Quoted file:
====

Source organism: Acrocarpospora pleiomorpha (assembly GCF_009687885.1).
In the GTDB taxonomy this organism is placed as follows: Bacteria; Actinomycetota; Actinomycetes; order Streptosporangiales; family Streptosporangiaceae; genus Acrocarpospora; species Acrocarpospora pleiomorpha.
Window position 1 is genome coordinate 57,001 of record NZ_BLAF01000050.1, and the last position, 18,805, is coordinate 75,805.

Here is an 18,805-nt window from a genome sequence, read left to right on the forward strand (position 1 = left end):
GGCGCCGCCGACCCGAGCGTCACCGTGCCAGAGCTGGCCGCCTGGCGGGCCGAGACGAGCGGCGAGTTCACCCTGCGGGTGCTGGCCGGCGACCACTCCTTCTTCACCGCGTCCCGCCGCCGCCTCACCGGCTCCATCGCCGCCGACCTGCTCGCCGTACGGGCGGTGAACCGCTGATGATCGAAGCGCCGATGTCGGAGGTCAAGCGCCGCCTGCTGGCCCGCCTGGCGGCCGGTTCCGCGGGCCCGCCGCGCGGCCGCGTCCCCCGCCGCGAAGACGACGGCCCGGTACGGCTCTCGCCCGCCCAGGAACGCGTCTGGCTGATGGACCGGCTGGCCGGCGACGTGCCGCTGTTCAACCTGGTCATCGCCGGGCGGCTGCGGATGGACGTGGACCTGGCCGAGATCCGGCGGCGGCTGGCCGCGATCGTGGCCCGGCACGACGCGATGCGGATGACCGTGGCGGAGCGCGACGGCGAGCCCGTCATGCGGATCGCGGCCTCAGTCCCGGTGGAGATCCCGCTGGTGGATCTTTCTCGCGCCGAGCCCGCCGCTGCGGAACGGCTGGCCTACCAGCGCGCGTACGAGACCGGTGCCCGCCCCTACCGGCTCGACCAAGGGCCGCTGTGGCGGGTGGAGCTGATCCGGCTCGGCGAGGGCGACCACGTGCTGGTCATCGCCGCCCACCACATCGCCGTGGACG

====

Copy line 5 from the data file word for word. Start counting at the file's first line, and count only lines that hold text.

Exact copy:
GGCGCCGCCGACCCGAGCGTCACCGTGCCAGAGCTGGCCGCCTGGCGGGCCGAGACGAGCGGCGAGTTCACCCTGCGGGTGCTGGCCGGCGACCACTCCTTCTTCACCGCGTCCCGCCGCCGCCTCACCGGCTCCATCGCCGCCGACCTGCTCGCCGTACGGGCGGTGAACCGCTGATGATCGAAGCGCCGATGTCGGAGGTCAAGCGCCGCCTGCTGGCCCGCCTGGCGGCCGGTTCCGCGGGCCCGCCGCGCGGCCGCGTCCCCCGCCGCGAAGACGACGGCCCGGTACGGCTCTCGCCCGCCCAGGAACGCGTCTGGCTGATGGACCGGCTGGCCGGCGACGTGCCGCTGTTCAACCTGGTCATCGCCGGGCGGCTGCGGATGGACGTGGACCTGGCCGAGATCCGGCGGCGGCTGGCCGCGATCGTGGCCCGGCACGACGCGATGCGGATGACCGTGGCGGAGCGCGACGGCGAGCCCGTCATGCGGATCGCGGCCTCAGTCCCGGTGGAGATCCCGCTGGTGGATCTTTCTCGCGCCGAGCCCGCCGCTGCGGAACGGCTGGCCTACCAGCGCGCGTACGAGACCGGTGCCCGCCCCTACCGGCTCGACCAAGGGCCGCTGTGGCGGGTGGAGCTGATCCGGCTCGGCGAGGGCGACCACGTGCTGGTCATCGCCGCCCACCACATCGCCGTGGACG